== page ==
Second consequence a good source of resistance is not always available

The second consequence is that much resistance breeding has never been attempted at all because it has not always been possible to find single-gene resistances. There are no gene-for-gene relationships in continuous wild plant pathosystems, in which there is no break in the parasitism (see 4.11). Such pathosystems are controlled solely by their horizontal subsystems. Furthermore, not all discontinuous host-parasite associations have a gene-for-gene relationship. Consequently, single-gene resistances cannot always be found, and breeding for vertical resistance is then impossible. In the past, this has usually meant that no resistance breeding of any description would be attempted.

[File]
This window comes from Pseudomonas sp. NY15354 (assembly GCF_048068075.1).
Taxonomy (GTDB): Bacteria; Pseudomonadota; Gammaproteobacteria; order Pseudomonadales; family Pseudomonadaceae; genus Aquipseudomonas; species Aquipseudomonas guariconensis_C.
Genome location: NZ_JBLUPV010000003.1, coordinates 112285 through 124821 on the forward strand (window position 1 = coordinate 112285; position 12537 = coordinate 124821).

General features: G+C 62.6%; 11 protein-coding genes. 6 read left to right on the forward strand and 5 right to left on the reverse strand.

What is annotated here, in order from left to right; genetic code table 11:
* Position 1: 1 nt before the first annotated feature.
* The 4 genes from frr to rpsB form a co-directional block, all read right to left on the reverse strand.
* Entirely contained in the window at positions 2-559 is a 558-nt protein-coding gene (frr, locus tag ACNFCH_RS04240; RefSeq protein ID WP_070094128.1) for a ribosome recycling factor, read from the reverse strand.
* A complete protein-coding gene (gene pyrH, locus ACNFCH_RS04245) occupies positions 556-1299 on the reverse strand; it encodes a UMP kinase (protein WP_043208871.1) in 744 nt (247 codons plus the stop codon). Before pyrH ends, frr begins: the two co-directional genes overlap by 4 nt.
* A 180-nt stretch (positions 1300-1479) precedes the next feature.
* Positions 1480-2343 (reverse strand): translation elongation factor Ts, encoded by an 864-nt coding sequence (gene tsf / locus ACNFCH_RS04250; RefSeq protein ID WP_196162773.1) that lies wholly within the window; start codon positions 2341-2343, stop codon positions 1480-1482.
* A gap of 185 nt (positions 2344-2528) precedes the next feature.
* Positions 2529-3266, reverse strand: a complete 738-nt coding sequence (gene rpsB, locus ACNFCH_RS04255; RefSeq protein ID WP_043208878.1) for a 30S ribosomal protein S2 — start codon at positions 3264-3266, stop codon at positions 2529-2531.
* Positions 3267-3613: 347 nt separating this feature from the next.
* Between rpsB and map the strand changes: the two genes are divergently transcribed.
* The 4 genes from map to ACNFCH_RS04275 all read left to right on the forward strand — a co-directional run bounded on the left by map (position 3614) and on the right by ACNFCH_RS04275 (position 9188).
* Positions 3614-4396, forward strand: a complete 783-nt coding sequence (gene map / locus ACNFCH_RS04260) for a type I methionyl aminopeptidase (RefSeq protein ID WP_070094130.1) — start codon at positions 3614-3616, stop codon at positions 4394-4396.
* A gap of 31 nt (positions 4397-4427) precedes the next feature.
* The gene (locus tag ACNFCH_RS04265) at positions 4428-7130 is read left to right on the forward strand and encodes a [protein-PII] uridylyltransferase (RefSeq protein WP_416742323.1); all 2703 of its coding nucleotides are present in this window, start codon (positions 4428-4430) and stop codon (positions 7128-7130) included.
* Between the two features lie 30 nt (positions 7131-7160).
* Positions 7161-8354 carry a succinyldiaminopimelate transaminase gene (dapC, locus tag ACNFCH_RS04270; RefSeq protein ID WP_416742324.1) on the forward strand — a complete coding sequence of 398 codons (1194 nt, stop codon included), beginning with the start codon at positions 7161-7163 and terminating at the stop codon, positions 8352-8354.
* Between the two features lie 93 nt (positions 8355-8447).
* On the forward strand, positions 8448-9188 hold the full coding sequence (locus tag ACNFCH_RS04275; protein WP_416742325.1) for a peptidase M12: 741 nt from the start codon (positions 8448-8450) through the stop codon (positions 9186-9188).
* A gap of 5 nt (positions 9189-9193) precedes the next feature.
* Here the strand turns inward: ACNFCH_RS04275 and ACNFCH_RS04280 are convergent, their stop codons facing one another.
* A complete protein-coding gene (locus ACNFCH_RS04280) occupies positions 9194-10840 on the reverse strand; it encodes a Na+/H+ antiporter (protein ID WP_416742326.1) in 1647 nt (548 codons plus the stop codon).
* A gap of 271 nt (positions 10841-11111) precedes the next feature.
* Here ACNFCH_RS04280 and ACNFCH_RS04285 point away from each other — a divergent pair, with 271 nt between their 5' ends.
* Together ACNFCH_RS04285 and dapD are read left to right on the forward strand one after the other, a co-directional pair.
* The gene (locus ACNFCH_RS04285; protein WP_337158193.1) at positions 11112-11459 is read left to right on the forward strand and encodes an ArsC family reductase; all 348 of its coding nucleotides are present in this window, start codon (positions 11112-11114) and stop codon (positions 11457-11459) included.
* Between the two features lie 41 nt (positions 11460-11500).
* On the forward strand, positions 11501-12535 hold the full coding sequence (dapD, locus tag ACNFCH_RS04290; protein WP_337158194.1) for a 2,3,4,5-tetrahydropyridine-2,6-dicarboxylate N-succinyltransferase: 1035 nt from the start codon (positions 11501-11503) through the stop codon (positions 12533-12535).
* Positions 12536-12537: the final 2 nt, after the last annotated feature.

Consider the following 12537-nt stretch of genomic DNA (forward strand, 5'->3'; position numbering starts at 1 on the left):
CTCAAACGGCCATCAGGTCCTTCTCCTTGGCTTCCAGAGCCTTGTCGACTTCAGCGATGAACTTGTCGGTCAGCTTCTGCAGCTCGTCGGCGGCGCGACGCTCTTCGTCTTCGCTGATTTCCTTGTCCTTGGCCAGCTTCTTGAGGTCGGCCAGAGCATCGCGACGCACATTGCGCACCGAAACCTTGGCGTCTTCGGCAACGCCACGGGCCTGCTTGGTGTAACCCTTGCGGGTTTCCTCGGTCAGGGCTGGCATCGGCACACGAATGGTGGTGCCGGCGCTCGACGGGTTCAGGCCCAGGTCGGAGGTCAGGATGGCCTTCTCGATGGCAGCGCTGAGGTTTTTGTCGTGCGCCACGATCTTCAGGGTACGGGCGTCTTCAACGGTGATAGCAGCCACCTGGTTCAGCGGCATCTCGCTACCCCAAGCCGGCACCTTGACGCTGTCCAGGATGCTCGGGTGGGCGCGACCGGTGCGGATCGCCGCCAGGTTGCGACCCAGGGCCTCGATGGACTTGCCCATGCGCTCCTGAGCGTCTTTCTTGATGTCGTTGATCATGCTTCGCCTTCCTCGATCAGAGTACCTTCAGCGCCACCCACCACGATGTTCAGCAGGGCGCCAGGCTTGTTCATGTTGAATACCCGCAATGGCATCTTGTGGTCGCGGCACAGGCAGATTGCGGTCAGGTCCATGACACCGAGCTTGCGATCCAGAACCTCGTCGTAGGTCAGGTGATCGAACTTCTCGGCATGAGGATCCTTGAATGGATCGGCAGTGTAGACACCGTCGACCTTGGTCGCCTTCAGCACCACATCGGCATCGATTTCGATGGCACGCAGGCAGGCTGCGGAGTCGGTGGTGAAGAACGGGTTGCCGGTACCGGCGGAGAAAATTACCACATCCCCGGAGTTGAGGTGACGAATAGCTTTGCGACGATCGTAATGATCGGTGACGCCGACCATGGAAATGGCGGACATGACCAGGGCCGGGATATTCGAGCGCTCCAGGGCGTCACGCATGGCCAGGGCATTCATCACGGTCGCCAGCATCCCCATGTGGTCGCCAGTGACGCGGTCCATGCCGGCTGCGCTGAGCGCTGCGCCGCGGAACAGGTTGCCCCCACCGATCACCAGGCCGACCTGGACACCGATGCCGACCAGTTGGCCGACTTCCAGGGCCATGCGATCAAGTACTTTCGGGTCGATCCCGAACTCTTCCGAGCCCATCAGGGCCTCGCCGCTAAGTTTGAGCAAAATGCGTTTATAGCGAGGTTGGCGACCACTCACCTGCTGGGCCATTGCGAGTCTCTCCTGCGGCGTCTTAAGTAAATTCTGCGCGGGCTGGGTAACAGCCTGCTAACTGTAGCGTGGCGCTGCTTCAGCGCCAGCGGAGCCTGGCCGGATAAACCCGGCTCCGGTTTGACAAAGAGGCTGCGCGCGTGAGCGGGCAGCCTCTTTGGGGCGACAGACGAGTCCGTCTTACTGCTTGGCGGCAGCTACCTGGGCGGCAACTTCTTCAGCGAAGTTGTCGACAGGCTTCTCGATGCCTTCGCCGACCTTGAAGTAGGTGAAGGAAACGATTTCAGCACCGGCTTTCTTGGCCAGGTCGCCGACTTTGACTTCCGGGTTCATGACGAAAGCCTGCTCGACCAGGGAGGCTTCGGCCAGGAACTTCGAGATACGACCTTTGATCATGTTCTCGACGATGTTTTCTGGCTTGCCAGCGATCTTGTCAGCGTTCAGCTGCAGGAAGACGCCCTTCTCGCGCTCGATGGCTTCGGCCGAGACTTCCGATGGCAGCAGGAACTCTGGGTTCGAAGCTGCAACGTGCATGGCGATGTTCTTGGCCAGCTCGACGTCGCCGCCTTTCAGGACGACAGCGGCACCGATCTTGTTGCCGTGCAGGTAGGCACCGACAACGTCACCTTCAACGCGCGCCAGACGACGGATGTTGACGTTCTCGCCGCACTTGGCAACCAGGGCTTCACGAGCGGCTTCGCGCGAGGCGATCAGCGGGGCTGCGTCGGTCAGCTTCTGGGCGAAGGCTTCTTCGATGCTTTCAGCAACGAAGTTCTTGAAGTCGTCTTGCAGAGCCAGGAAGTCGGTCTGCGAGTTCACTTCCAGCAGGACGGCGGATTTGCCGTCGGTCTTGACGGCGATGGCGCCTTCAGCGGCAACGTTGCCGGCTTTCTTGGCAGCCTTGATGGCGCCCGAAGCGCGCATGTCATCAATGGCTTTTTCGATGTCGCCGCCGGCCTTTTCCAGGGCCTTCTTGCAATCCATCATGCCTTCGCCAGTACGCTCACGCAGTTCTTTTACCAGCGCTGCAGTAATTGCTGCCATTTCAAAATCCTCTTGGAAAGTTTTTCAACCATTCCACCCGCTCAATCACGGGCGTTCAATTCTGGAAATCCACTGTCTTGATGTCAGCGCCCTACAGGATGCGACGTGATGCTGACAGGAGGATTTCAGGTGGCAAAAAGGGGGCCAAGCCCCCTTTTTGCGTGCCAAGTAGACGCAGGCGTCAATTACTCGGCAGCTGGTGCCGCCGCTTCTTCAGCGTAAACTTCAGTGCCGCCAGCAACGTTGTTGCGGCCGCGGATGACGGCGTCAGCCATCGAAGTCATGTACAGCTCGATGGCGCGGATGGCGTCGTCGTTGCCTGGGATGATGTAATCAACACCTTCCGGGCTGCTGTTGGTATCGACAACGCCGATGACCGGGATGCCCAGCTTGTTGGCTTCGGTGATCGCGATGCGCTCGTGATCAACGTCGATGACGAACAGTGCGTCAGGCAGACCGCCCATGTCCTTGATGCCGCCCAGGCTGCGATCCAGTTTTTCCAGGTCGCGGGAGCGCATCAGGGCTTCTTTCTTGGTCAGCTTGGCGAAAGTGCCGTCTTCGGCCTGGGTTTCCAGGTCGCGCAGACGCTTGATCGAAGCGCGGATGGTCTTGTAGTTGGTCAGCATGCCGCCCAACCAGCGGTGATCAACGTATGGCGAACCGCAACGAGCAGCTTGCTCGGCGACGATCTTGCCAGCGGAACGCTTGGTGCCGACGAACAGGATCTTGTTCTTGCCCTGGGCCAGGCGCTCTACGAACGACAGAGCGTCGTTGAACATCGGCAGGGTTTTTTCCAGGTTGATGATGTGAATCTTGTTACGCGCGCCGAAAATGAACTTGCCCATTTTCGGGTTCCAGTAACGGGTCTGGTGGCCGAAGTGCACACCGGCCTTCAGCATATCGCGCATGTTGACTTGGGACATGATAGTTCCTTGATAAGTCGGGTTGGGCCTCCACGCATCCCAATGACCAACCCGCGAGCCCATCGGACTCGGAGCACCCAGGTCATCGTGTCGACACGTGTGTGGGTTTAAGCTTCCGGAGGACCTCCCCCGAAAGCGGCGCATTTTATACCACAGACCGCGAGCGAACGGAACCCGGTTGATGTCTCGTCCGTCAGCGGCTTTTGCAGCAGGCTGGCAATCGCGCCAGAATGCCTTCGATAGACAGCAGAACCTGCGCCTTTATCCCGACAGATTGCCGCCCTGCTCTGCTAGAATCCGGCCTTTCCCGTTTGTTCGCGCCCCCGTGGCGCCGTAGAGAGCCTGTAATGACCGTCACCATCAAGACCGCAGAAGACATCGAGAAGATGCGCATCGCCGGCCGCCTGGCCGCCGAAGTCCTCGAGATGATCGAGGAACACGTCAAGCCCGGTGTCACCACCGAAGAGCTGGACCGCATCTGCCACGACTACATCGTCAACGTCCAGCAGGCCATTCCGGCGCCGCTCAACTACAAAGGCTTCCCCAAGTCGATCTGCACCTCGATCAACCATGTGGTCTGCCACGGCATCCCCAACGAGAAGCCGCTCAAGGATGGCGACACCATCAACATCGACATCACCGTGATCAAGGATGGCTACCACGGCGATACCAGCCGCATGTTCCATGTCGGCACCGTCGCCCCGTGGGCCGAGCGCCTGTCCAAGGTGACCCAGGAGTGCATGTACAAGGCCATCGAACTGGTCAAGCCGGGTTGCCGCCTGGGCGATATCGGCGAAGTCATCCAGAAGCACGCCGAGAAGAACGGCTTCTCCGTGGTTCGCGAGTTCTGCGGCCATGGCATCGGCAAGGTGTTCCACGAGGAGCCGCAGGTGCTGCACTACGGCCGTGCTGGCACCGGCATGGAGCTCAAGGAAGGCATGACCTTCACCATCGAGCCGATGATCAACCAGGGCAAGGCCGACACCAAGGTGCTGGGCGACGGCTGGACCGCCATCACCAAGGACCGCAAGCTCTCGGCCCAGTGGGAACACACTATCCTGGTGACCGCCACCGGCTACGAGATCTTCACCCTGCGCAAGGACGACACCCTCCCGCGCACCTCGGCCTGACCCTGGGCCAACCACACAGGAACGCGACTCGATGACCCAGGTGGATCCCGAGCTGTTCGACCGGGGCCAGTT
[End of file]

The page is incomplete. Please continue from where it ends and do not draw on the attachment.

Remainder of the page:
Continuous pathosystems are common in the tropics and it has been in these less-developed regions of the world that resistance breeding has been most neglected, on the spurious grounds that a source of resistance could not be found. Similarly, vertical resistances are rare among the insect parasites of crops, and it is no accident that there has been so little breeding for resistance to the insect pests of our crops. It is common knowledge that the most frequently used crop protection chemicals are the insecticides.

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